In development collaboration, Fortum, Volvo Cars, and Comsys have created an innovative battery solution that is now being installed at Fortum’s Landafors hydropower plant on the river Ljusnan in Sweden. The solution will also use batteries from plug-in hybrid cars and other batteries to extend the life of the hydropower turbines and the batteries themselves.
The purpose is to improve the ability to offer fast frequency reserve regulation to the power markets. The pilot also aims to find out how much capacity the batteries need to have left to function in this new “second life” role, where response time is so important.
Today the Nordic electricity market is primarily balanced with CO2-free hydropower production, which has the ability to regulate electricity over the course of a few seconds to several months. However, there is sometimes a need in the power system for faster and more flexible regulation than what the hydropower plant’s turbines can handle. This need will become more common as more weather-dependent production, primarily wind power, enters the system. Using batteries that can react in milliseconds, followed up by the turbines’ slower build-up, will improve the hydropower plant’s ability to meet these future demands in the electric grid.
This is Fortum’s second pilot project using batteries as energy storage at its hydropower plant. In Landafors, a number of out-of-service batteries from Volvo Cars plug-in hybrids are used. Even if the batteries no longer have enough capacity to function in a vehicle, they can still be useful in electrical storage. A total of 48 batteries will be connected with a combined storage capacity and power of 1 MW/250 kWh. The solution is developed and built by the power electronics specialist Comsys, a cleantech company in Lund, Sweden.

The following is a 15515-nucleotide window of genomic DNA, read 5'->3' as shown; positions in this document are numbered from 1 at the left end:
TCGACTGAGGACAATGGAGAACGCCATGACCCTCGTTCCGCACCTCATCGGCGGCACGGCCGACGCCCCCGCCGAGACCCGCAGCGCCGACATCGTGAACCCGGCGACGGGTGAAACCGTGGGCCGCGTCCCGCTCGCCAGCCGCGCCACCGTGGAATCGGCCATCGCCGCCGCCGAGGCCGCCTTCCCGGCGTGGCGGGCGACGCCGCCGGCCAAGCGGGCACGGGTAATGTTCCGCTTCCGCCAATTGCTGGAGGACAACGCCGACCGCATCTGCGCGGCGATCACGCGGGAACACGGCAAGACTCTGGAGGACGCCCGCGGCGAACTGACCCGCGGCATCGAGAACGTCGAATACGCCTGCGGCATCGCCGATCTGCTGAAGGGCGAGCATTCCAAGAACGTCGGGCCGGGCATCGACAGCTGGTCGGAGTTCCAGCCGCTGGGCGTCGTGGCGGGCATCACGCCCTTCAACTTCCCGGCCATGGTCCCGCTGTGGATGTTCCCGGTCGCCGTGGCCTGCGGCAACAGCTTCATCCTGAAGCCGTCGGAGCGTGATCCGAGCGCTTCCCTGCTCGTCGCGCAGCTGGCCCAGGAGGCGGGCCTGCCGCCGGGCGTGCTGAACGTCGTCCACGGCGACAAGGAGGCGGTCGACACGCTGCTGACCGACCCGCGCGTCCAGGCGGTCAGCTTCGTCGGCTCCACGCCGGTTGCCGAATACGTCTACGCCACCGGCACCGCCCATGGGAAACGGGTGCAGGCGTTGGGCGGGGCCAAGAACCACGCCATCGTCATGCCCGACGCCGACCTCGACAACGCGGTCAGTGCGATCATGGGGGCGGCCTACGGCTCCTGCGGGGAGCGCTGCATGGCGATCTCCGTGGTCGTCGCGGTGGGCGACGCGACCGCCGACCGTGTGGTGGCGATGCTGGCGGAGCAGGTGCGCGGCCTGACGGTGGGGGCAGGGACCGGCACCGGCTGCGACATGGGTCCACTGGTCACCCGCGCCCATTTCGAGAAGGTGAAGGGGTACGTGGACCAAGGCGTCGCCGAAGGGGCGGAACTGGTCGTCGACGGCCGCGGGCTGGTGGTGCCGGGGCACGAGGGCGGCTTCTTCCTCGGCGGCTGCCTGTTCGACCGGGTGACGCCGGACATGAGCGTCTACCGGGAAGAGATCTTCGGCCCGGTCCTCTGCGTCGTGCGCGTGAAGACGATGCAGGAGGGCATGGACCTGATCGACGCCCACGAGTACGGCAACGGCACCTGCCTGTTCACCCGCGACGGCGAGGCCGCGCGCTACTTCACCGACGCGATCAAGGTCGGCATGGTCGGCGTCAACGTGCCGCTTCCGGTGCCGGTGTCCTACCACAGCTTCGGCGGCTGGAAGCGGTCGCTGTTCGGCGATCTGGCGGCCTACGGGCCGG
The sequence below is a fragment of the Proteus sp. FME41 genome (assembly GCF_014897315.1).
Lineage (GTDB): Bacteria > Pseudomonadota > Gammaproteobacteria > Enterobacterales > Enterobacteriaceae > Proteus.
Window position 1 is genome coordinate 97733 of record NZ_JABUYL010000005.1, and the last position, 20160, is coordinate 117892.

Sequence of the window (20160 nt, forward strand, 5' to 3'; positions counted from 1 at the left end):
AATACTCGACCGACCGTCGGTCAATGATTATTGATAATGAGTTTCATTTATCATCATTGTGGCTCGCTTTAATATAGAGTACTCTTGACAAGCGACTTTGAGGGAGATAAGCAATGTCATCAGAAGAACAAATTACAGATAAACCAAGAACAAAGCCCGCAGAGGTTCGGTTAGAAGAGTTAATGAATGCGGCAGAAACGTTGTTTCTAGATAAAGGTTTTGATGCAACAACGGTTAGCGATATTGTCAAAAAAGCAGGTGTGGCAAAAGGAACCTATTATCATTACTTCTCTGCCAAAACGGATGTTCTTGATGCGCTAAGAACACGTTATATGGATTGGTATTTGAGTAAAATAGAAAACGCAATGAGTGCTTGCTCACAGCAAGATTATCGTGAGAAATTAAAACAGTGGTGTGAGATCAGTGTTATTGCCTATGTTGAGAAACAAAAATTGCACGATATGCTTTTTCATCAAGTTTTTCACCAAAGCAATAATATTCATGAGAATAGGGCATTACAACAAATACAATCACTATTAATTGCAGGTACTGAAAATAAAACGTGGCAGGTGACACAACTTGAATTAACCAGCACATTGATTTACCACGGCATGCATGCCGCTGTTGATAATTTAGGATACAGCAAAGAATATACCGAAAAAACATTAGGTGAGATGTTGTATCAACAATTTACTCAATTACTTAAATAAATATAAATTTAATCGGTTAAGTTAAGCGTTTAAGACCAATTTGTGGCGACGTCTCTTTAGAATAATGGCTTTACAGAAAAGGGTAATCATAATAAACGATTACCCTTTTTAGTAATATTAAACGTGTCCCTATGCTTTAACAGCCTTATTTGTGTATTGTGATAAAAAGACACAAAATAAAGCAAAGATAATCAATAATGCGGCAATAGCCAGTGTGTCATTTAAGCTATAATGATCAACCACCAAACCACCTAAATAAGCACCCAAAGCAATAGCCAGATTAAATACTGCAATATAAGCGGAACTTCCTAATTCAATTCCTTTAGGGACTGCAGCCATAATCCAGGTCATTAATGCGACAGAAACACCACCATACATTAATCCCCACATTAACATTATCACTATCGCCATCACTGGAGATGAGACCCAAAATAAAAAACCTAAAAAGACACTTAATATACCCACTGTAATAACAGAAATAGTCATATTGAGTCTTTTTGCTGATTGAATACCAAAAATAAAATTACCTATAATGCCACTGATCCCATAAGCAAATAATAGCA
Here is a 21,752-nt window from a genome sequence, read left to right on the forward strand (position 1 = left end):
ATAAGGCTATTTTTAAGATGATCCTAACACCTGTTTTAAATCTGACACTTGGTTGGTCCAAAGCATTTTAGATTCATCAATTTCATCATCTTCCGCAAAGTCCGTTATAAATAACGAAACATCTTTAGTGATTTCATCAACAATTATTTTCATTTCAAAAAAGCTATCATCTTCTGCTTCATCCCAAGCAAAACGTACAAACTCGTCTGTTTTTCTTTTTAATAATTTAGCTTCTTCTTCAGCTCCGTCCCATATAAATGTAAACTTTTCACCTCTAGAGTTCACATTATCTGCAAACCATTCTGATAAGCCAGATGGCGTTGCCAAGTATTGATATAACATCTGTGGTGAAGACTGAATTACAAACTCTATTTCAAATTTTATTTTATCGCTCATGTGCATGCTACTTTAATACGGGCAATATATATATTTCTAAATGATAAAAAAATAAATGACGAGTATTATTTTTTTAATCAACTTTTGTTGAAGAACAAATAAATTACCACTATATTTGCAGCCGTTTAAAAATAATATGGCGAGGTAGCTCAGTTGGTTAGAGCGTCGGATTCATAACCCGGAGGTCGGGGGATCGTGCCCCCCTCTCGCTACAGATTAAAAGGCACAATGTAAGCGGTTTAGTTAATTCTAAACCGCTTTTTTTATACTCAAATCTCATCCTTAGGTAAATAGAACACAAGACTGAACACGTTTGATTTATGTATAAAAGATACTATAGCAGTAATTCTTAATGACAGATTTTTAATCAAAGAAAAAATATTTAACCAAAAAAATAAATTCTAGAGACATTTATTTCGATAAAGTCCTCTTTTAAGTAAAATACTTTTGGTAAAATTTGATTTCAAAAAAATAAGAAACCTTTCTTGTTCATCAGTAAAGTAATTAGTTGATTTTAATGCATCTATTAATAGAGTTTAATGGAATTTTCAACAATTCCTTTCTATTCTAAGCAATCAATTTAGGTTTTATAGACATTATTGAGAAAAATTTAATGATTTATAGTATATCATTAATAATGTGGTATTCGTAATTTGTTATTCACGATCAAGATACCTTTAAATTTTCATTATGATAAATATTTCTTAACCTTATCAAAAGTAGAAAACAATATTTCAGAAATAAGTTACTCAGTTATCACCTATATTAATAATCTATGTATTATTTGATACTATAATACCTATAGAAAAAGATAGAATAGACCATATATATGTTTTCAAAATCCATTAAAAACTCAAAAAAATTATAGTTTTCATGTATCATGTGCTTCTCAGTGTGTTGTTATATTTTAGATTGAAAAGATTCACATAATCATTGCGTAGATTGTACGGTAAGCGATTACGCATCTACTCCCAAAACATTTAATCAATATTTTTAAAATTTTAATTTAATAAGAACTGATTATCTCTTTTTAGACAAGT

“Our goal is to use and test a variety of modern battery solutions to improve the functionality of our energy system. It is a high priority for us,” says Toni Kekkinen, Vice President, Hydro power at Fortum’s Generation division.
“This solution of using batteries that no longer serve their original purpose is an important opportunity. Extending the life of these batteries before their material is recycled has major positive effects on both the environment and the economy. It strengthens renewable hydropower’s role in the energy system.”
“Volvo Cars has big ambitions with regards to the circular economy and we are putting great effort in finding new business models that enable us to maximise battery usage over the course of their entire life cycle. This project is in line with those objectives and will offer us new insight about the batteries’ lifespan and how they can be used outside of our cars,” says Susanne Hägglund, Head of Volvo Car Service Business.
To contribute to a sustainable battery value chain and to lower the environmental impact of batteries, Fortum also offers the possibility to recycle lithium-ion batteries and recover the scarce metals by applying low-CO2 recycling technology.